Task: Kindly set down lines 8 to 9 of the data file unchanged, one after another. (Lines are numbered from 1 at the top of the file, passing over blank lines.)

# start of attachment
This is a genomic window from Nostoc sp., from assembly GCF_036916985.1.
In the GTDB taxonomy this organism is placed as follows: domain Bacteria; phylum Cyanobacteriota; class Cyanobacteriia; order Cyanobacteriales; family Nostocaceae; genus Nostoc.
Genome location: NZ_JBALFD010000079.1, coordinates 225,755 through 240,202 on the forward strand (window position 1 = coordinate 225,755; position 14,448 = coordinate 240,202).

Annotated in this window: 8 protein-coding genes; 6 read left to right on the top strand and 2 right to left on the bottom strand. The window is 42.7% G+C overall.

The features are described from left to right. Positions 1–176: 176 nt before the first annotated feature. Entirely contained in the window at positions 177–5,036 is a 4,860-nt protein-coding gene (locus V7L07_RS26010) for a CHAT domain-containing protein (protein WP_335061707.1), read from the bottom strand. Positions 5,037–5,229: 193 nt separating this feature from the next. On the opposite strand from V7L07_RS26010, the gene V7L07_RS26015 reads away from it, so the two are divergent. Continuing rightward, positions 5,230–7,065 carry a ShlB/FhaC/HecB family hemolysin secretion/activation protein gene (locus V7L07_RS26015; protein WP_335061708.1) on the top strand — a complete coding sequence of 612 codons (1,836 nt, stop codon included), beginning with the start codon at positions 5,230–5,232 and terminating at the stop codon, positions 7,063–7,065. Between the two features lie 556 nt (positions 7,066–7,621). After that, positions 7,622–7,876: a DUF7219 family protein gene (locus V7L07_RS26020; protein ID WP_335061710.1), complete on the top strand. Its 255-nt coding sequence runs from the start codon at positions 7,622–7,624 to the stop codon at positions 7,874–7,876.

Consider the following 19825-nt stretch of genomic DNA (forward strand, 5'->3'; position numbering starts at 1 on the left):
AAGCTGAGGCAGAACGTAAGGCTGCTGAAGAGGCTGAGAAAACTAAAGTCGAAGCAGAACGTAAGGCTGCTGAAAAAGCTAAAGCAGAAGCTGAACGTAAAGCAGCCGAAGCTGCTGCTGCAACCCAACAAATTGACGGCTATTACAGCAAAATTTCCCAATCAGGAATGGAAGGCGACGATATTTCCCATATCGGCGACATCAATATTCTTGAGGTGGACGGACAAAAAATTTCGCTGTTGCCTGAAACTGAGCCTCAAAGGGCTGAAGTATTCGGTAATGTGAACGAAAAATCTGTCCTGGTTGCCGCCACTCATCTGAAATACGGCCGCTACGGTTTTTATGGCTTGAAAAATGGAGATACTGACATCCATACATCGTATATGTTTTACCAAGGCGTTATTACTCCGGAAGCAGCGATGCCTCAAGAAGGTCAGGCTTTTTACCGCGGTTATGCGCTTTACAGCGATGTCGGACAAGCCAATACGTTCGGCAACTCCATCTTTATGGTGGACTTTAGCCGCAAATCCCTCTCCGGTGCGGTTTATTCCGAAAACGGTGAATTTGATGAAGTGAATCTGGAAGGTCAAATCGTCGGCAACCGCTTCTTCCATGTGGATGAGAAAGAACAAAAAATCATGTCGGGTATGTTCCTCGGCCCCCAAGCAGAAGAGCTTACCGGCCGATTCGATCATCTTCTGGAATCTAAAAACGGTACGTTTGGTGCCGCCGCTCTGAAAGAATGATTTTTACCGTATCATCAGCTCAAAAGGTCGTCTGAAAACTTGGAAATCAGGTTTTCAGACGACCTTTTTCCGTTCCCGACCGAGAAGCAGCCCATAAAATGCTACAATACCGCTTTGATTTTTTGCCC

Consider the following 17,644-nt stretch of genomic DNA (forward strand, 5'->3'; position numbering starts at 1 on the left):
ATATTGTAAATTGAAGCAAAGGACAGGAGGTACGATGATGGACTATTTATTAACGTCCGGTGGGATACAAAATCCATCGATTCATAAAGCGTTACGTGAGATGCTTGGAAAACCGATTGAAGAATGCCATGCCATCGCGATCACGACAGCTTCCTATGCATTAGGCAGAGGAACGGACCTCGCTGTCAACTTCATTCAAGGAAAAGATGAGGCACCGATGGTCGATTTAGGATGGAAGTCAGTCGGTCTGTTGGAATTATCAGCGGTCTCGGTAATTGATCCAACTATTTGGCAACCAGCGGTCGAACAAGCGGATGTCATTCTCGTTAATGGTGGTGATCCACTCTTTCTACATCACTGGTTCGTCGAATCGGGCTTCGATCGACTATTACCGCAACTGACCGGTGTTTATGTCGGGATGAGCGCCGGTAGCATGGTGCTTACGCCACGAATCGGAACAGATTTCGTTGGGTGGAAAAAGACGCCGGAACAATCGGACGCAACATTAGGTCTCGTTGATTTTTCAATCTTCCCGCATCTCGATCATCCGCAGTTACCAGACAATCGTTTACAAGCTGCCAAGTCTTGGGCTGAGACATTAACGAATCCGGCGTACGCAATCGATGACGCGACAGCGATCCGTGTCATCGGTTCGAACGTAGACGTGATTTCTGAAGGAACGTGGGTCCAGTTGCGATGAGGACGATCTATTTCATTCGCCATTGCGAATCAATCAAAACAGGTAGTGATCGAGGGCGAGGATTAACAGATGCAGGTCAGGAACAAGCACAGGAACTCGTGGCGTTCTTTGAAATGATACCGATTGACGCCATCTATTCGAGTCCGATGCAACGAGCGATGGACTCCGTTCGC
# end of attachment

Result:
Consider the following 17,644-nt stretch of genomic DNA (forward strand, 5'->3'; position numbering starts at 1 on the left):
ATATTGTAAATTGAAGCAAAGGACAGGAGGTACGATGATGGACTATTTATTAACGTCCGGTGGGATACAAAATCCATCGATTCATAAAGCGTTACGTGAGATGCTTGGAAAACCGATTGAAGAATGCCATGCCATCGCGATCACGACAGCTTCCTATGCATTAGGCAGAGGAACGGACCTCGCTGTCAACTTCATTCAAGGAAAAGATGAGGCACCGATGGTCGATTTAGGATGGAAGTCAGTCGGTCTGTTGGAATTATCAGCGGTCTCGGTAATTGATCCAACTATTTGGCAACCAGCGGTCGAACAAGCGGATGTCATTCTCGTTAATGGTGGTGATCCACTCTTTCTACATCACTGGTTCGTCGAATCGGGCTTCGATCGACTATTACCGCAACTGACCGGTGTTTATGTCGGGATGAGCGCCGGTAGCATGGTGCTTACGCCACGAATCGGAACAGATTTCGTTGGGTGGAAAAAGACGCCGGAACAATCGGACGCAACATTAGGTCTCGTTGATTTTTCAATCTTCCCGCATCTCGATCATCCGCAGTTACCAGACAATCGTTTACAAGCTGCCAAGTCTTGGGCTGAGACATTAACGAATCCGGCGTACGCAATCGATGACGCGACAGCGATCCGTGTCATCGGTTCGAACGTAGACGTGATTTCTGAAGGAACGTGGGTCCAGTTGCGATGAGGACGATCTATTTCATTCGCCATTGCGAATCAATCAAAACAGGTAGTGATCGAGGGCGAGGATTAACAGATGCAGGTCAGGAACAAGCACAGGAACTCGTGGCGTTCTTTGAAATGATACCGATTGACGCCATCTATTCGAGTCCGATGCAACGAGCGATGGACTCCGTTCGC